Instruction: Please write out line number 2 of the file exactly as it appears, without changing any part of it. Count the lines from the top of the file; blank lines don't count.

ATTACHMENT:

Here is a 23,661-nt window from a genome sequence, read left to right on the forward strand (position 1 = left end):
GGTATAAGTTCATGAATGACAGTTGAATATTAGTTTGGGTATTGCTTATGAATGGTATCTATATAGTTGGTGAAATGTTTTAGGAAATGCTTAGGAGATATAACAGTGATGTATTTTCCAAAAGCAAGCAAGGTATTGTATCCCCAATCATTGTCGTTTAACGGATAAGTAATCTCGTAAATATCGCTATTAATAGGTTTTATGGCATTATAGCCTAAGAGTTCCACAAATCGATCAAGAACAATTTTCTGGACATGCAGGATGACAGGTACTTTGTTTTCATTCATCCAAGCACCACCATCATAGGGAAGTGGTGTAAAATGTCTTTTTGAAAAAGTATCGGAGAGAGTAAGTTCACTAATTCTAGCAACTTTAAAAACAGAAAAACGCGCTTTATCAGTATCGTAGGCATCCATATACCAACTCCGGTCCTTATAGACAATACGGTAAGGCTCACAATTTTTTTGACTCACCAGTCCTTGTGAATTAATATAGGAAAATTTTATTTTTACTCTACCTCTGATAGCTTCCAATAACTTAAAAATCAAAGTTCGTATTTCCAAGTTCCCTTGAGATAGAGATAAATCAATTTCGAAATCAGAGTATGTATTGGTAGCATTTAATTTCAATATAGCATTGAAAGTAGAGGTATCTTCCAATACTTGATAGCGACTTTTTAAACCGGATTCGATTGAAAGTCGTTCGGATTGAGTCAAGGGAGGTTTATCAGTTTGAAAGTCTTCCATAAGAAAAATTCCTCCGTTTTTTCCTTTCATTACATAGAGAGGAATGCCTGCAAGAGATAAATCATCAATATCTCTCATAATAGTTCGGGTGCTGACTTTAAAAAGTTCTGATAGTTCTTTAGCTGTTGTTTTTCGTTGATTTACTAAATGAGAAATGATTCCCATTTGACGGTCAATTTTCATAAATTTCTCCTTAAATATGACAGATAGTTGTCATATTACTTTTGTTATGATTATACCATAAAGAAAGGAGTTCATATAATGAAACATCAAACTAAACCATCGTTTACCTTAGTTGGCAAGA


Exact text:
GGTATAAGTTCATGAATGACAGTTGAATATTAGTTTGGGTATTGCTTATGAATGGTATCTATATAGTTGGTGAAATGTTTTAGGAAATGCTTAGGAGATATAACAGTGATGTATTTTCCAAAAGCAAGCAAGGTATTGTATCCCCAATCATTGTCGTTTAACGGATAAGTAATCTCGTAAATATCGCTATTAATAGGTTTTATGGCATTATAGCCTAAGAGTTCCACAAATCGATCAAGAACAATTTTCTGGACATGCAGGATGACAGGTACTTTGTTTTCATTCATCCAAGCACCACCATCATAGGGAAGTGGTGTAAAATGTCTTTTTGAAAAAGTATCGGAGAGAGTAAGTTCACTAATTCTAGCAACTTTAAAAACAGAAAAACGCGCTTTATCAGTATCGTAGGCATCCATATACCAACTCCGGTCCTTATAGACAATACGGTAAGGCTCACAATTTTTTTGACTCACCAGTCCTTGTGAATTAATATAGGAAAATTTTATTTTTACTCTACCTCTGATAGCTTCCAATAACTTAAAAATCAAAGTTCGTATTTCCAAGTTCCCTTGAGATAGAGATAAATCAATTTCGAAATCAGAGTATGTATTGGTAGCATTTAATTTCAATATAGCATTGAAAGTAGAGGTATCTTCCAATACTTGATAGCGACTTTTTAAACCGGATTCGATTGAAAGTCGTTCGGATTGAGTCAAGGGAGGTTTATCAGTTTGAAAGTCTTCCATAAGAAAAATTCCTCCGTTTTTTCCTTTCATTACATAGAGAGGAATGCCTGCAAGAGATAAATCATCAATATCTCTCATAATAGTTCGGGTGCTGACTTTAAAAAGTTCTGATAGTTCTTTAGCTGTTGTTTTTCGTTGATTTACTAAATGAGAAATGATTCCCATTTGACGGTCAATTTTCATAAATTTCTCCTTAAATATGACAGATAGTTGTCATATTACTTTTGTTATGATTATACCATAAAGAAAGGAGTTCATATAATGAAACATCAAACTAAACCATCGTTTACCTTAGTTGGCAAGA